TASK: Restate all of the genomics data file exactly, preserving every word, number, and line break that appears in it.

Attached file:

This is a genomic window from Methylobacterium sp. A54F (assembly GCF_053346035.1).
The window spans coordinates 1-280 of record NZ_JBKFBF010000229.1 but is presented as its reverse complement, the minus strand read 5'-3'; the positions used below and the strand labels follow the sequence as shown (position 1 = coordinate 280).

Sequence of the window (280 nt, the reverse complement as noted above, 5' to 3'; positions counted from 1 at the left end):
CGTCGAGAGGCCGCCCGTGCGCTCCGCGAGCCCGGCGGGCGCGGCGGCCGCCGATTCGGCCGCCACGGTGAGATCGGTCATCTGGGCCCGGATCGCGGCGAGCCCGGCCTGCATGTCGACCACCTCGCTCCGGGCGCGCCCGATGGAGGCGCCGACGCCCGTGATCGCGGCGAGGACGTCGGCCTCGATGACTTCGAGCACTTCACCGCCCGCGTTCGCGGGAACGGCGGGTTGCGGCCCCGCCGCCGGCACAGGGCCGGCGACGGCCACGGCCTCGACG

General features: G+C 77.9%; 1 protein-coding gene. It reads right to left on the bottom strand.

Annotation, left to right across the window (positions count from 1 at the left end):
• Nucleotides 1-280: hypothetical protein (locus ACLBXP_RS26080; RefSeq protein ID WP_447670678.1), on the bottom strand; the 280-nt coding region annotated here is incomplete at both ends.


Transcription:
This is a genomic window from Methylobacterium sp. A54F (assembly GCF_053346035.1).
The window spans coordinates 1-280 of record NZ_JBKFBF010000229.1 but is presented as its reverse complement, the minus strand read 5'-3'; the positions used below and the strand labels follow the sequence as shown (position 1 = coordinate 280).

Sequence of the window (280 nt, the reverse complement as noted above, 5' to 3'; positions counted from 1 at the left end):
CGTCGAGAGGCCGCCCGTGCGCTCCGCGAGCCCGGCGGGCGCGGCGGCCGCCGATTCGGCCGCCACGGTGAGATCGGTCATCTGGGCCCGGATCGCGGCGAGCCCGGCCTGCATGTCGACCACCTCGCTCCGGGCGCGCCCGATGGAGGCGCCGACGCCCGTGATCGCGGCGAGGACGTCGGCCTCGATGACTTCGAGCACTTCACCGCCCGCGTTCGCGGGAACGGCGGGTTGCGGCCCCGCCGCCGGCACAGGGCCGGCGACGGCCACGGCCTCGACG

General features: G+C 77.9%; 1 protein-coding gene. It reads right to left on the bottom strand.

Annotation, left to right across the window (positions count from 1 at the left end):
• Nucleotides 1-280: hypothetical protein (locus ACLBXP_RS26080; RefSeq protein ID WP_447670678.1), on the bottom strand; the 280-nt coding region annotated here is incomplete at both ends.